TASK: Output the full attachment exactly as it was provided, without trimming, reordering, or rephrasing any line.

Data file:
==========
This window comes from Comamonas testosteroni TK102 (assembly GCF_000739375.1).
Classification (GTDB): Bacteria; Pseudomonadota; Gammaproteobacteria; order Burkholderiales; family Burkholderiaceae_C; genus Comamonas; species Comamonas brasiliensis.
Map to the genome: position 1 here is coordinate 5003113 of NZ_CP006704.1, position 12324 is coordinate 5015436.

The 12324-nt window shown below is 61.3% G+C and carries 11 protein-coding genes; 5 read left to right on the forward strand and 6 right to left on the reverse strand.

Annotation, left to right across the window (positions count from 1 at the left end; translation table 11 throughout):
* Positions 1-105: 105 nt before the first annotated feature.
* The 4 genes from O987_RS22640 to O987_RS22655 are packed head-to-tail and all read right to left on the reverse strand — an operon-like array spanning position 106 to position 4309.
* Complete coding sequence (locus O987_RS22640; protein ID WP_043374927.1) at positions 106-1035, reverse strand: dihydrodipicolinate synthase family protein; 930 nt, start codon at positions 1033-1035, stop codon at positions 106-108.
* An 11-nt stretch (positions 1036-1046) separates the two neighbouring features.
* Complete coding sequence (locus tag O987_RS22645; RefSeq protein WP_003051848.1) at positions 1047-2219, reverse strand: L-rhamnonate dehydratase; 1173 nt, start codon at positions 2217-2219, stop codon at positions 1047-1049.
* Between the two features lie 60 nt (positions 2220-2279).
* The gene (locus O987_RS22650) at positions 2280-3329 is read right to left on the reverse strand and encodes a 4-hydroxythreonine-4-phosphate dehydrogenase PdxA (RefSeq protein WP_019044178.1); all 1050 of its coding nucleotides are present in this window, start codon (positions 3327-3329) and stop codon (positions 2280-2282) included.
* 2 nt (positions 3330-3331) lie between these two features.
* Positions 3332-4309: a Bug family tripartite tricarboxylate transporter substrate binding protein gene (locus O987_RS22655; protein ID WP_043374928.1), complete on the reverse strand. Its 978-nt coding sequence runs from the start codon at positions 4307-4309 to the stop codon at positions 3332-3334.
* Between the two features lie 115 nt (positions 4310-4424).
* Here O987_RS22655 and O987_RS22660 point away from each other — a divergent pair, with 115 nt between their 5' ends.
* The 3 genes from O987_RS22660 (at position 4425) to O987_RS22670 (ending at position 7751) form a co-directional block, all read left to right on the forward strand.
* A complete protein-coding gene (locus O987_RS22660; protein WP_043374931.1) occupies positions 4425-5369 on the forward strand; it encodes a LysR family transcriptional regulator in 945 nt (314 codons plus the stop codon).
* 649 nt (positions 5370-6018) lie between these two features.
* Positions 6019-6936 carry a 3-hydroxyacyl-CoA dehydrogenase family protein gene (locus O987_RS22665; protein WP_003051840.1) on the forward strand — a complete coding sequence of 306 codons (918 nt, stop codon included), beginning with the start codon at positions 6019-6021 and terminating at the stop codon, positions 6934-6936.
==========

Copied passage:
This window comes from Comamonas testosteroni TK102 (assembly GCF_000739375.1).
Classification (GTDB): Bacteria; Pseudomonadota; Gammaproteobacteria; order Burkholderiales; family Burkholderiaceae_C; genus Comamonas; species Comamonas brasiliensis.
Map to the genome: position 1 here is coordinate 5003113 of NZ_CP006704.1, position 12324 is coordinate 5015436.

The 12324-nt window shown below is 61.3% G+C and carries 11 protein-coding genes; 5 read left to right on the forward strand and 6 right to left on the reverse strand.

Annotation, left to right across the window (positions count from 1 at the left end; translation table 11 throughout):
* Positions 1-105: 105 nt before the first annotated feature.
* The 4 genes from O987_RS22640 to O987_RS22655 are packed head-to-tail and all read right to left on the reverse strand — an operon-like array spanning position 106 to position 4309.
* Complete coding sequence (locus O987_RS22640; protein ID WP_043374927.1) at positions 106-1035, reverse strand: dihydrodipicolinate synthase family protein; 930 nt, start codon at positions 1033-1035, stop codon at positions 106-108.
* An 11-nt stretch (positions 1036-1046) separates the two neighbouring features.
* Complete coding sequence (locus tag O987_RS22645; RefSeq protein WP_003051848.1) at positions 1047-2219, reverse strand: L-rhamnonate dehydratase; 1173 nt, start codon at positions 2217-2219, stop codon at positions 1047-1049.
* Between the two features lie 60 nt (positions 2220-2279).
* The gene (locus O987_RS22650) at positions 2280-3329 is read right to left on the reverse strand and encodes a 4-hydroxythreonine-4-phosphate dehydrogenase PdxA (RefSeq protein WP_019044178.1); all 1050 of its coding nucleotides are present in this window, start codon (positions 3327-3329) and stop codon (positions 2280-2282) included.
* 2 nt (positions 3330-3331) lie between these two features.
* Positions 3332-4309: a Bug family tripartite tricarboxylate transporter substrate binding protein gene (locus O987_RS22655; protein ID WP_043374928.1), complete on the reverse strand. Its 978-nt coding sequence runs from the start codon at positions 4307-4309 to the stop codon at positions 3332-3334.
* Between the two features lie 115 nt (positions 4310-4424).
* Here O987_RS22655 and O987_RS22660 point away from each other — a divergent pair, with 115 nt between their 5' ends.
* The 3 genes from O987_RS22660 (at position 4425) to O987_RS22670 (ending at position 7751) form a co-directional block, all read left to right on the forward strand.
* A complete protein-coding gene (locus O987_RS22660; protein WP_043374931.1) occupies positions 4425-5369 on the forward strand; it encodes a LysR family transcriptional regulator in 945 nt (314 codons plus the stop codon).
* 649 nt (positions 5370-6018) lie between these two features.
* Positions 6019-6936 carry a 3-hydroxyacyl-CoA dehydrogenase family protein gene (locus O987_RS22665; protein WP_003051840.1) on the forward strand — a complete coding sequence of 306 codons (918 nt, stop codon included), beginning with the start codon at positions 6019-6021 and terminating at the stop codon, positions 6934-6936.